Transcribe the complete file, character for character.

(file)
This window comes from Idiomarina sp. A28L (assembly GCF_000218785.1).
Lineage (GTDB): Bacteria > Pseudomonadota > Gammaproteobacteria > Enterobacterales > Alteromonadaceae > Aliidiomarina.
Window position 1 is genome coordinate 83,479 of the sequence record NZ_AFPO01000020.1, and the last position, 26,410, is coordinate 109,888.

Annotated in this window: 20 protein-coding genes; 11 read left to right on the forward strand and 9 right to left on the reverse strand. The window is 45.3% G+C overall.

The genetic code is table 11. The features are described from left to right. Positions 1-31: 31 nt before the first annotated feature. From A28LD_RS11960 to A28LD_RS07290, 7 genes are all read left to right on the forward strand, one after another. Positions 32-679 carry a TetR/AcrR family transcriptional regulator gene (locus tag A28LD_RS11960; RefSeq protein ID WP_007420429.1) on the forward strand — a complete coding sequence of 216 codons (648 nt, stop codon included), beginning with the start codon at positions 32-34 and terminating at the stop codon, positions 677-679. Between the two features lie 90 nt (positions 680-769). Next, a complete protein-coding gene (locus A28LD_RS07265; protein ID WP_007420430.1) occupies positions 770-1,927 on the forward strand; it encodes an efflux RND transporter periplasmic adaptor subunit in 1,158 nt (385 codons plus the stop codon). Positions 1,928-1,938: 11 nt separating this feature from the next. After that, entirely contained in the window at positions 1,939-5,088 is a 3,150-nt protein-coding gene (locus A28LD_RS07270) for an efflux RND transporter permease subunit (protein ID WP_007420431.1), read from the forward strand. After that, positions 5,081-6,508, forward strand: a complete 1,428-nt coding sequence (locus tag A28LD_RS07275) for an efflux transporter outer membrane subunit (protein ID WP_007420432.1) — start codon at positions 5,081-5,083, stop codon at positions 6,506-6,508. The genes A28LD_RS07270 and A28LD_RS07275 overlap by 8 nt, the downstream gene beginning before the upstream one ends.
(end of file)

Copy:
This window comes from Idiomarina sp. A28L (assembly GCF_000218785.1).
Lineage (GTDB): Bacteria > Pseudomonadota > Gammaproteobacteria > Enterobacterales > Alteromonadaceae > Aliidiomarina.
Window position 1 is genome coordinate 83,479 of the sequence record NZ_AFPO01000020.1, and the last position, 26,410, is coordinate 109,888.

Annotated in this window: 20 protein-coding genes; 11 read left to right on the forward strand and 9 right to left on the reverse strand. The window is 45.3% G+C overall.

The genetic code is table 11. The features are described from left to right. Positions 1-31: 31 nt before the first annotated feature. From A28LD_RS11960 to A28LD_RS07290, 7 genes are all read left to right on the forward strand, one after another. Positions 32-679 carry a TetR/AcrR family transcriptional regulator gene (locus tag A28LD_RS11960; RefSeq protein ID WP_007420429.1) on the forward strand — a complete coding sequence of 216 codons (648 nt, stop codon included), beginning with the start codon at positions 32-34 and terminating at the stop codon, positions 677-679. Between the two features lie 90 nt (positions 680-769). Next, a complete protein-coding gene (locus A28LD_RS07265; protein ID WP_007420430.1) occupies positions 770-1,927 on the forward strand; it encodes an efflux RND transporter periplasmic adaptor subunit in 1,158 nt (385 codons plus the stop codon). Positions 1,928-1,938: 11 nt separating this feature from the next. After that, entirely contained in the window at positions 1,939-5,088 is a 3,150-nt protein-coding gene (locus A28LD_RS07270) for an efflux RND transporter permease subunit (protein ID WP_007420431.1), read from the forward strand. After that, positions 5,081-6,508, forward strand: a complete 1,428-nt coding sequence (locus tag A28LD_RS07275) for an efflux transporter outer membrane subunit (protein ID WP_007420432.1) — start codon at positions 5,081-5,083, stop codon at positions 6,506-6,508. The genes A28LD_RS07270 and A28LD_RS07275 overlap by 8 nt, the downstream gene beginning before the upstream one ends.